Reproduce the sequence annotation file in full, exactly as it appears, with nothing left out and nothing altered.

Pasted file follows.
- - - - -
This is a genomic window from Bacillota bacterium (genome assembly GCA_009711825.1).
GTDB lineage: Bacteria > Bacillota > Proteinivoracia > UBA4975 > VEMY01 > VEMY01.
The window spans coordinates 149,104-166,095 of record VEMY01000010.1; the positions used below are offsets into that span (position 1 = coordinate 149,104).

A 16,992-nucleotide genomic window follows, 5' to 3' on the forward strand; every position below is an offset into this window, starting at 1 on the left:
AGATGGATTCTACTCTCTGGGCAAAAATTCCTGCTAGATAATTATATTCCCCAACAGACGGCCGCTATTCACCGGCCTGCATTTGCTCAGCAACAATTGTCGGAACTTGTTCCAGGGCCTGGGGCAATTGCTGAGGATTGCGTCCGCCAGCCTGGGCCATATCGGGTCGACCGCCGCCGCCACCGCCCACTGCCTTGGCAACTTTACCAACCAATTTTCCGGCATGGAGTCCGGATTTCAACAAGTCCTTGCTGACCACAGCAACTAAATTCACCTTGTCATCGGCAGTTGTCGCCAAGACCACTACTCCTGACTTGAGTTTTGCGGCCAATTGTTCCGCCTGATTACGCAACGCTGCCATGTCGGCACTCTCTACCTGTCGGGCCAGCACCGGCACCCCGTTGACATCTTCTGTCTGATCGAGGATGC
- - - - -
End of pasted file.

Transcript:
This is a genomic window from Bacillota bacterium (genome assembly GCA_009711825.1).
GTDB lineage: Bacteria > Bacillota > Proteinivoracia > UBA4975 > VEMY01 > VEMY01.
The window spans coordinates 149,104-166,095 of record VEMY01000010.1; the positions used below are offsets into that span (position 1 = coordinate 149,104).

A 16,992-nucleotide genomic window follows, 5' to 3' on the forward strand; every position below is an offset into this window, starting at 1 on the left:
AGATGGATTCTACTCTCTGGGCAAAAATTCCTGCTAGATAATTATATTCCCCAACAGACGGCCGCTATTCACCGGCCTGCATTTGCTCAGCAACAATTGTCGGAACTTGTTCCAGGGCCTGGGGCAATTGCTGAGGATTGCGTCCGCCAGCCTGGGCCATATCGGGTCGACCGCCGCCGCCACCGCCCACTGCCTTGGCAACTTTACCAACCAATTTTCCGGCATGGAGTCCGGATTTCAACAAGTCCTTGCTGACCACAGCAACTAAATTCACCTTGTCATCGGCAGTTGTCGCCAAGACCACTACTCCTGACTTGAGTTTTGCGGCCAATTGTTCCGCCTGATTACGCAACGCTGCCATGTCGGCACTCTCTACCTGTCGGGCCAGCACCGGCACCCCGTTGACATCTTCTGTCTGATCGAGGATGC